Day 66 – National Apple Betty Day

It sounded familiar, but I don’t know if I knew what an Apple Betty was.  Apparently it was one one of Ronald and Nancy Reagan’s favorite desserts in the Whitehouse.  That’s the trivia I found, but I couldn’t find out who Betty was.  It’s not Betty Crocker – the dessert predates her by about 60 years (did you know Betty Crocker is a fictional character?).  I was able to find a ton of recipes for Apple Betty, but after scanning them, no one seems to be interested in finding out who Betty was and why she liked to mix her apples with layers of sweetened crumbs.  That’s who I will celebrate today, whoever you are.

Apples and sweetened crumbs are essentially what an Apple Betty is (it’s called Apple Brown Betty and just Apple Betty interchangeably).  It’s like an apple cobbler but with more layers. It sounded pretty good no matter what it was.  I batted around all kinds of recipes for this.  One from Martha Stewart (too involved), one from Paula Deen (too much like a cobbler), one from Michael Symon (bad reviews).  There’s no shortage of recipes for it.  In the end, I went wth my old standby, The Pioneer Woman, who had not only the top rated recipe but also the easiest to make.  A lot of the recipes I found seemed to be more like a cobbler with a streusel on top (don’t get me wrong, I love me some streusel), but I felt an Apple Betty had to be different than that, so I went with the breadcrumbs, and Ree Drummond had the best version of this I could find. (A helpful note, if you are using one of her recipes, go to her blog for it, not Food Network.  Her blog gives you more details and step by step instructions).

Her Apple Betty had just four ingredients: Apples (I picked up some Granny Smiths), Brown Sugar (how come you taste so good), Bread (I used 7 slices of Clement’s white bread) and butter.  Lots of butter.  To make it, you essentially layer it (just like Betty would).  Layer of sugar, layer of apples, layer of breadcrumbs.  Repeat.  Then you put pads of butter all over the top.  It goes into the oven for 45 minutes and comes out smelling like a little bit of heaven.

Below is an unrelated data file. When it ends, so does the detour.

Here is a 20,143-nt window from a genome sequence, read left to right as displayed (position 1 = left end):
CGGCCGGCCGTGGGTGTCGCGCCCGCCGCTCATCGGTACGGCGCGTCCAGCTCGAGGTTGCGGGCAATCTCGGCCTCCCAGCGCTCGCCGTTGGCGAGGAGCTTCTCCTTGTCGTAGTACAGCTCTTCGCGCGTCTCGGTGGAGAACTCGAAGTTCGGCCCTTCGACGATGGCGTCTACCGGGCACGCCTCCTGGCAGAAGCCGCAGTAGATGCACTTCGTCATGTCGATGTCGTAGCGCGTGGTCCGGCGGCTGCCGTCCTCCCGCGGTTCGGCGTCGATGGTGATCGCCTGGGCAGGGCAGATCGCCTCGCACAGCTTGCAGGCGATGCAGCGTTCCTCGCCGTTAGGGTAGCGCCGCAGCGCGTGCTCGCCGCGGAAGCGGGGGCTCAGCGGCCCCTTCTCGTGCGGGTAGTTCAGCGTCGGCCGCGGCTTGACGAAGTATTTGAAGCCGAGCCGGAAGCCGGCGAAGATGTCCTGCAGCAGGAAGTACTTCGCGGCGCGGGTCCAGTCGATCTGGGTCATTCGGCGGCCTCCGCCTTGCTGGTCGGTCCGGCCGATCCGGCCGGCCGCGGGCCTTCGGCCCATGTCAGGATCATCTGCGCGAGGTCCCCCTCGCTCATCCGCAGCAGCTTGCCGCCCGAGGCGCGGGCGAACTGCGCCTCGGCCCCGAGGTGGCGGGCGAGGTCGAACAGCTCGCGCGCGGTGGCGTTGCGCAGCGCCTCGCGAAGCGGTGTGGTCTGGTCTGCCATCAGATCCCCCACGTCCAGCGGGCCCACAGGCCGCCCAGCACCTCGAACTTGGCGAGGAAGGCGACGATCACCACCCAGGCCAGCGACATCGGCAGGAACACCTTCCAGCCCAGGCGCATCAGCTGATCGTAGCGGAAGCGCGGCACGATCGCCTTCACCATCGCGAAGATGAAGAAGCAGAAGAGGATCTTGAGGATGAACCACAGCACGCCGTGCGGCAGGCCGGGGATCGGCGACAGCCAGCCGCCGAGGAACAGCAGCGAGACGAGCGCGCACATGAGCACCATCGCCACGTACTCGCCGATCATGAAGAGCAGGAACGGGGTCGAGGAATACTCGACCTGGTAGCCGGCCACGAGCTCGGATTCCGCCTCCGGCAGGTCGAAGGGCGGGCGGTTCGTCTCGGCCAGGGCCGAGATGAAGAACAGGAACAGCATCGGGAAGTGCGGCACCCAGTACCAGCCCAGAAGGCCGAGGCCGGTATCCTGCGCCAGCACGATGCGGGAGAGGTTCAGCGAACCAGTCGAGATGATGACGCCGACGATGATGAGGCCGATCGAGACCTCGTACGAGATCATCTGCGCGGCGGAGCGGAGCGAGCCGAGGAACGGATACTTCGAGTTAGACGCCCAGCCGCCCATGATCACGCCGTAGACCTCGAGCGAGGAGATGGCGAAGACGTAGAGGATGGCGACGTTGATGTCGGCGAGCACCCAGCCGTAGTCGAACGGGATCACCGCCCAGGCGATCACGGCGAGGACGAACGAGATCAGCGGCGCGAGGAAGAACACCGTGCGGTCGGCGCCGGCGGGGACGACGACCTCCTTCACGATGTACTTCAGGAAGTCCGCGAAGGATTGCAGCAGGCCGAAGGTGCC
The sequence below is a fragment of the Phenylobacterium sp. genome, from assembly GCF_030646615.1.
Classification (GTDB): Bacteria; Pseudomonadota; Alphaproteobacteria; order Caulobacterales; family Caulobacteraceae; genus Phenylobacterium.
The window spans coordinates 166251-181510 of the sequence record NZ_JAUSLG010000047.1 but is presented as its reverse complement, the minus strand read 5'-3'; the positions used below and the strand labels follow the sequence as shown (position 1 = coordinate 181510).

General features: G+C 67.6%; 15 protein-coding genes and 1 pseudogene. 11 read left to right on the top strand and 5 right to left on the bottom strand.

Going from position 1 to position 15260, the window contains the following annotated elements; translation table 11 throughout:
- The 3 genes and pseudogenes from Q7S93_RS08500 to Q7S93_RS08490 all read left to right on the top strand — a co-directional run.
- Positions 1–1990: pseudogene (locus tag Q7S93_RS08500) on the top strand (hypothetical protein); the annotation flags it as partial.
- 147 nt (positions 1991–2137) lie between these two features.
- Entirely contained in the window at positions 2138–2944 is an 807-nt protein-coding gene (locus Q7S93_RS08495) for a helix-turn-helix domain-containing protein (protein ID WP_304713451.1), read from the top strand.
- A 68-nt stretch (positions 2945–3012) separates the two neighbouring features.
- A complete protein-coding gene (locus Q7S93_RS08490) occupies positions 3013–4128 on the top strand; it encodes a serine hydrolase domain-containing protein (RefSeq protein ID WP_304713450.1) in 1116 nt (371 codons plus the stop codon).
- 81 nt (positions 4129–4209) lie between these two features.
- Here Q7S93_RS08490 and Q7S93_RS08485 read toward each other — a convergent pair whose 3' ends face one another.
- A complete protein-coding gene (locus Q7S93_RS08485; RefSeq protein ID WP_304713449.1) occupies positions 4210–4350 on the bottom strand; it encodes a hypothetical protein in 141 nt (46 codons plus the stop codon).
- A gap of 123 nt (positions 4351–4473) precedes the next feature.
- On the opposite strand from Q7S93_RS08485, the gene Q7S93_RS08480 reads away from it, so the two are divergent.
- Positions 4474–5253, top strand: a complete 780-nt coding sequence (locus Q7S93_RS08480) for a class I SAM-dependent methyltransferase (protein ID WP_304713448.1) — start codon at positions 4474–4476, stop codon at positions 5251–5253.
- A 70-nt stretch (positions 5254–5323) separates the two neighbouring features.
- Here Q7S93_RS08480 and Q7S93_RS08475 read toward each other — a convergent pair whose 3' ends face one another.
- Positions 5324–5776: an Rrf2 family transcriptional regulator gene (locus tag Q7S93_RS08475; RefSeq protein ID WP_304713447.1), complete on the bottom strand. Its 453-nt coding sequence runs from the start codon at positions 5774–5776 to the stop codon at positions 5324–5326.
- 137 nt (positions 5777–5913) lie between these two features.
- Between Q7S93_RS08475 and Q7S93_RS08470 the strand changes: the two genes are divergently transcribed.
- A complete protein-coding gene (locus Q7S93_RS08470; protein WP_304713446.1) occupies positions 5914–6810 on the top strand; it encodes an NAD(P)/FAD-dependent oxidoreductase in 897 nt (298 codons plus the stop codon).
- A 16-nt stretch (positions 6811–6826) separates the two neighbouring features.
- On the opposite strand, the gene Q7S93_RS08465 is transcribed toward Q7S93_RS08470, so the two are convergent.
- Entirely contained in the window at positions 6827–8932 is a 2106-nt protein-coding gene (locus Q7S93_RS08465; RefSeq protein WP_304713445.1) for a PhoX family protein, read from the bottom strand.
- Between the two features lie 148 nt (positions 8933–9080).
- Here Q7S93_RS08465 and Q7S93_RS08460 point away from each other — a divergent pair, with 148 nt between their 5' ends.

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I was a little worried that it didn’t brown up enough but it smelled great and it was bubbling from the sides, so I felt it was done.   Lola came home about five minutes before it came out of the oven, so when she finally settled in, we sat down to watch Survivor (I can’t believe they voted off Rupert!)  At the first commercial break, I scooped us out a bowl and topped it with vanilla ice cream.  We just recently tried to break from cable and are watching network shows through a digital antenna.  We are still figuring out if this will work, but it puts us back to the good ol’ days when you couldn’t pause live tv and you had to get your business done on the commercial breaks.  I had our bowls ready before Lola even had to yell out, “It’s back on!”

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Oh Betty.  Oh sweet Betty.

If you read the ingredients, you knew this was going to end up pretty good.  You can’t take butter and sugar and not have some happy results.  But this was special.  I sliced the apples super thin so you never got a giant chunk of apple.  They kind of melted into soft apple delights.  The whole thing was a beautiful medley of flavors.  The sugar coated the breadcrumbs so you get these tiny bits of sugar bread that gave it a nice surprise texture too.  The Betty was still nice an warm when I served it which mixed well with the vanilla ice cream.  Lola was in love.  She was too involved in Survivor to go off raving about it, but she kept saying “this is fantastic!”   We were both pretty happy.

Now I know what an Apple Betty is and I celebrated it appropriately.  Somewhere out there, lost in the annals of history is a young woman who once created a dessert with nothing but some apples and day old bread.  She probably served it to her family – maybe as her son returned form the war.  Her dessert became the talk of the town and soon every person in town wanted some.  Her recipe had to be locked up at the bank for safe keeping.  She was a celebrity in her little one horse town.  Today, we say thank you Betty and cheers for bringing great taste and happiness to the world.  You deserved this day of celebration.

Next Up: National Noodle Day

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